This article was originally published in Maclean's Magazine on August 11, 1997
Even in the ripe years of his career, long before his death last week at 87, Robert Broughton BRYCE never looked the part of the public service potentate he was for more than 30 years in Ottawa. Bustling around Parliament Hill, walleyed and bald, geekish in his thick glasses, he was easy to lose among sleeker fellow bureaucrats or the slicker politicians. Until he began talking. From the day the young economist with the strong social conscience joined the finance department in 1938, and as an adviser for a decade after his official retirement in 1970, Bryce was ever eager to deliver bright ideas in a matter-of-fact manner and offer common-sense solutions to political predicaments. Parliaments and prime ministers eagerly received the advice of the super-mandarin commonly known around Ottawa, and abroad, as plain Bob Bryce.
Through five administrations, from Mackenzie King's to Pierre Trudeau's - for nine years (1954-1963) the chief civil servant as secretary to the cabinet and clerk of the Privy Council under Liberal Louis Saint-Laurent and Conservative John Diefenbaker - Bryce was a leader among a contingent of long-service bureaucrats who provided a sense of stability and consistency to Canadian government. He and his cohorts, roughly 20 of them, were mainly bright young postgraduates recruited to federal service in the 1930s, most of them Canadian nationalists, many of them political leftists. They were highly influential in establishing the foundations of a socially conscious Canada. Beginning during the closing years of the Great Depression of the 1930s and through to the politically fertile 1960s, they fostered policies that produced such programs as unemployment insurance, old age pensions and medicare. None in that group were more influential than Bryce. The Toronto-born son of a businessman mining investor and a socialist mother, Bryce pursued the study of economics at Cambridge and Harvard universities only after graduating from the University of Toronto a mining engineer, his father's wish. In England, rife with student agitation against the rise of European fascism, Bryce and some of his future Ottawa public service colleagues embraced Marxism as a more humane option. And in economics, the young Canadian encountered John Maynard Keynes and his then-radical notions of manipulating government spending and taxation programs to promote employment, foster growth and curb inflation.
Bryce became a Keynesian evangelist, first at Harvard and then in Ottawa. In April, 1945, with the end of the Second World War in sight and political thinking geared to postwar reconstruction, the government published a plan devised by Bryce and his colleagues that was to govern federal policy for 40 years, the white paper on employment and income. Henceforth, it proclaimed, the maintenance of a high and stable level of employment and incomes in Canada would be a major federal policy and "a great national objective."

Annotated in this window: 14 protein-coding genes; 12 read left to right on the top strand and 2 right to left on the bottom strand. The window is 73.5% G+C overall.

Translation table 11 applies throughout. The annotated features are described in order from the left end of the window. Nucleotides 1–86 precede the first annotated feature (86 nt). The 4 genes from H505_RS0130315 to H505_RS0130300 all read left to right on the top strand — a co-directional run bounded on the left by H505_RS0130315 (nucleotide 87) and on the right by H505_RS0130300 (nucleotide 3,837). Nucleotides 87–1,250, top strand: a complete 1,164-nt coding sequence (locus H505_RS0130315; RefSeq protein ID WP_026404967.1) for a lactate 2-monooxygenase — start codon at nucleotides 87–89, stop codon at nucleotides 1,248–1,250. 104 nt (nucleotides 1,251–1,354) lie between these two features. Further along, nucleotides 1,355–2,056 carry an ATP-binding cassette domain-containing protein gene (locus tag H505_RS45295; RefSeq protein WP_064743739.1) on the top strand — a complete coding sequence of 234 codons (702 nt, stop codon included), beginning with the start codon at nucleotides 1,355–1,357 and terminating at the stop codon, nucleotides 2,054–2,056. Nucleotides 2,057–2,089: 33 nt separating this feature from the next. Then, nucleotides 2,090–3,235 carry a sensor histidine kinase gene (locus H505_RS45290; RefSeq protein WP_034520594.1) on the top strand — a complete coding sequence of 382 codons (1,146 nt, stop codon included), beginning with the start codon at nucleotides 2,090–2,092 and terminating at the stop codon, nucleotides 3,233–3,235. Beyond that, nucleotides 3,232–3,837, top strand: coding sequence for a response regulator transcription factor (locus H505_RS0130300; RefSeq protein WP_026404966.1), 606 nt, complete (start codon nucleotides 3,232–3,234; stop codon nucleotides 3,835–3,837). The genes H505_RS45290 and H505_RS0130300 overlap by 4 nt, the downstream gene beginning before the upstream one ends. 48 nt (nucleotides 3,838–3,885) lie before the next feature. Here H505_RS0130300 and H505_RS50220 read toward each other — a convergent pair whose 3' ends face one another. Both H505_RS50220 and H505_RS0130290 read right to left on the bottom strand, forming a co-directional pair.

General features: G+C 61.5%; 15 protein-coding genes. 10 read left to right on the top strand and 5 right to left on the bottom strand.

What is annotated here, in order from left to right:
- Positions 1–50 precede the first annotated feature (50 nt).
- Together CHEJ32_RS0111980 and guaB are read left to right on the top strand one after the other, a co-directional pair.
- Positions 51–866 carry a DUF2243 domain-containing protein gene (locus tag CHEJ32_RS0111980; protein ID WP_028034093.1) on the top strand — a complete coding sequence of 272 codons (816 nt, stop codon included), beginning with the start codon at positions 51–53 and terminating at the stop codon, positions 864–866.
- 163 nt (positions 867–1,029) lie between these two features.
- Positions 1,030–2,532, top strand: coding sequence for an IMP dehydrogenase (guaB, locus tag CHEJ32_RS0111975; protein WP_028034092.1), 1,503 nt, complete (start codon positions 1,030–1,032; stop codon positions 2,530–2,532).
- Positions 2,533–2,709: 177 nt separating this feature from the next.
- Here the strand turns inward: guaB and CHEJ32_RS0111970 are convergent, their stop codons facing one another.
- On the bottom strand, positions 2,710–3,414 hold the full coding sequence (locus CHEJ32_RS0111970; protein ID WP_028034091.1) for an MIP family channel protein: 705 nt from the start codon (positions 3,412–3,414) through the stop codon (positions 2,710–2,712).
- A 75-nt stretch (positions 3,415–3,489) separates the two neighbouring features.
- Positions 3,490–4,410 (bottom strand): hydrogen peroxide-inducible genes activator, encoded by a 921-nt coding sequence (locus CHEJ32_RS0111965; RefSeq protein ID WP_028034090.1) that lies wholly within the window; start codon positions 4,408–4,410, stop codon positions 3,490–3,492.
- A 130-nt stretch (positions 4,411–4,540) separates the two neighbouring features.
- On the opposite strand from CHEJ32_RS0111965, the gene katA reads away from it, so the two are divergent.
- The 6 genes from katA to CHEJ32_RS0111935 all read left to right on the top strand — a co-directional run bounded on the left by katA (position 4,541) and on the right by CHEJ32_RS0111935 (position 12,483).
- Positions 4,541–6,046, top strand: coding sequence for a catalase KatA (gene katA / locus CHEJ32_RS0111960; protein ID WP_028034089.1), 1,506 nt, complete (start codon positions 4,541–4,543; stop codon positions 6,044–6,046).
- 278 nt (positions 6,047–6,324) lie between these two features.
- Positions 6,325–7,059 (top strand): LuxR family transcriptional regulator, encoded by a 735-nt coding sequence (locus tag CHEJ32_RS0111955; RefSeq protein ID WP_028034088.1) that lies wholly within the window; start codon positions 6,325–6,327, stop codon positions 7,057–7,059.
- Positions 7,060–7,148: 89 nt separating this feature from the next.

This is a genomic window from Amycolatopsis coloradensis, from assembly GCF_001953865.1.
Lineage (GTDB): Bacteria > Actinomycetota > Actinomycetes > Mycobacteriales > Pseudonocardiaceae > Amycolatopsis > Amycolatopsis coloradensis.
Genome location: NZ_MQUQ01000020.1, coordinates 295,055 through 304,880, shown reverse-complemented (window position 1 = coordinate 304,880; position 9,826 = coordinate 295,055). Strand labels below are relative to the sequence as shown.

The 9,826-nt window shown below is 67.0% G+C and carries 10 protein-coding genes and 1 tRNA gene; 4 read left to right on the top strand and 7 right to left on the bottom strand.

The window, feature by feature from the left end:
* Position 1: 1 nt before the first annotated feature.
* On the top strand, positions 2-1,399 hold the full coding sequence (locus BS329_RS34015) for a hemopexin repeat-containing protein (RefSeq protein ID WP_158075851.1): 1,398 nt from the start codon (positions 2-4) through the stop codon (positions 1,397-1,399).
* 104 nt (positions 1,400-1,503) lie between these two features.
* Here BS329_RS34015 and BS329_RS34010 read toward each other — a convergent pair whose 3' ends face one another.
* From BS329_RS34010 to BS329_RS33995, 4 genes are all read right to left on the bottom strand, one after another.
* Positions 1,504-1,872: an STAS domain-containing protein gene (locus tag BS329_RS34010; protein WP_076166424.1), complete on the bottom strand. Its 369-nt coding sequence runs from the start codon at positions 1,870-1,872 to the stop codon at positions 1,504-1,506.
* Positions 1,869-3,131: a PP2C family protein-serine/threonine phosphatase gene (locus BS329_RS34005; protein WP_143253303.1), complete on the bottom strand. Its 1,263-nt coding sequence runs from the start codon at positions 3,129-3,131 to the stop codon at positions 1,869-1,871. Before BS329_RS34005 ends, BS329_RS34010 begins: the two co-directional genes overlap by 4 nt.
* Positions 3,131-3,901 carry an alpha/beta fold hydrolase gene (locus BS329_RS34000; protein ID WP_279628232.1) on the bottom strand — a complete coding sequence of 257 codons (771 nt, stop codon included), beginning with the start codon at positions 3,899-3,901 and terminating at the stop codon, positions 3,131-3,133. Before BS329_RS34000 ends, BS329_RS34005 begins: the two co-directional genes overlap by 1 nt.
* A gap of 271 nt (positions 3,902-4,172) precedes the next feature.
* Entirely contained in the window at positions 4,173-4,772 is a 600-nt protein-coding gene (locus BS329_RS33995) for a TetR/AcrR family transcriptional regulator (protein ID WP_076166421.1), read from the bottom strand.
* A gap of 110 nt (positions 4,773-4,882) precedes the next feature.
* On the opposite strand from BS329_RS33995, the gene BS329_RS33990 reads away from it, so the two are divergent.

The 1945 document declared: "The government will be prepared, in periods when unemployment threatens, to incur deficits and increases in the national debt resulting from its employment and income policy, whether that policy in the circumstances is best applied through increased expenditures or reduced taxation." The paper proposed to "keep the national debt within manageable proportions." But the Keynes-Bryce idea has faded with the disappearance in the 1990s of a Marxist challenge to capitalism.
At the height of the Cold War, and anti-communist witch-hunts, Bryce and some of his colleagues from Cambridge days were tarred with Marxist allegations easily deflected. In some respects, Bryce's contributions may seem as dated as the controversies he provoked. But he helped shape policies that remain pillars of Canada's sense of community. That was noted last week in a tribute from John Kenneth Galbraith, another Canadian-born Keynesian economist, who tutored at Harvard when Bryce attended and now, at 88, is a professor emeritus. Recalled Galbraith: "Bob Bryce was part of a revolution at Harvard. In a substantial measure, he brought Keynes to the United States. He was the centre of interest at the university during the time he was here and the focal point of the most intense discussion that I ever remember. He was also a source of great annoyance to some of the older, conservative members of the faculty. Joseph Schumpeter [an economist at Harvard from 1932 to 1950] once said in an indignant way, 'Keynes is Allah and Bryce is his prophet.' He didn't approve of either.
"Bob Bryce went on, of course, to Ottawa, and Canada became perhaps the first country, other than Sweden, to have a commitment to Keynesian support of aggregate demand and employment. He became the most influential economist in Ottawa. Many made pilgrimages to Ottawa to see how Keynes and Bryce were performing on that scene. Bryce has been out of the news in these last years, but he should be remembered as one of the most influential economists of his time."
Maclean's August 11, 1997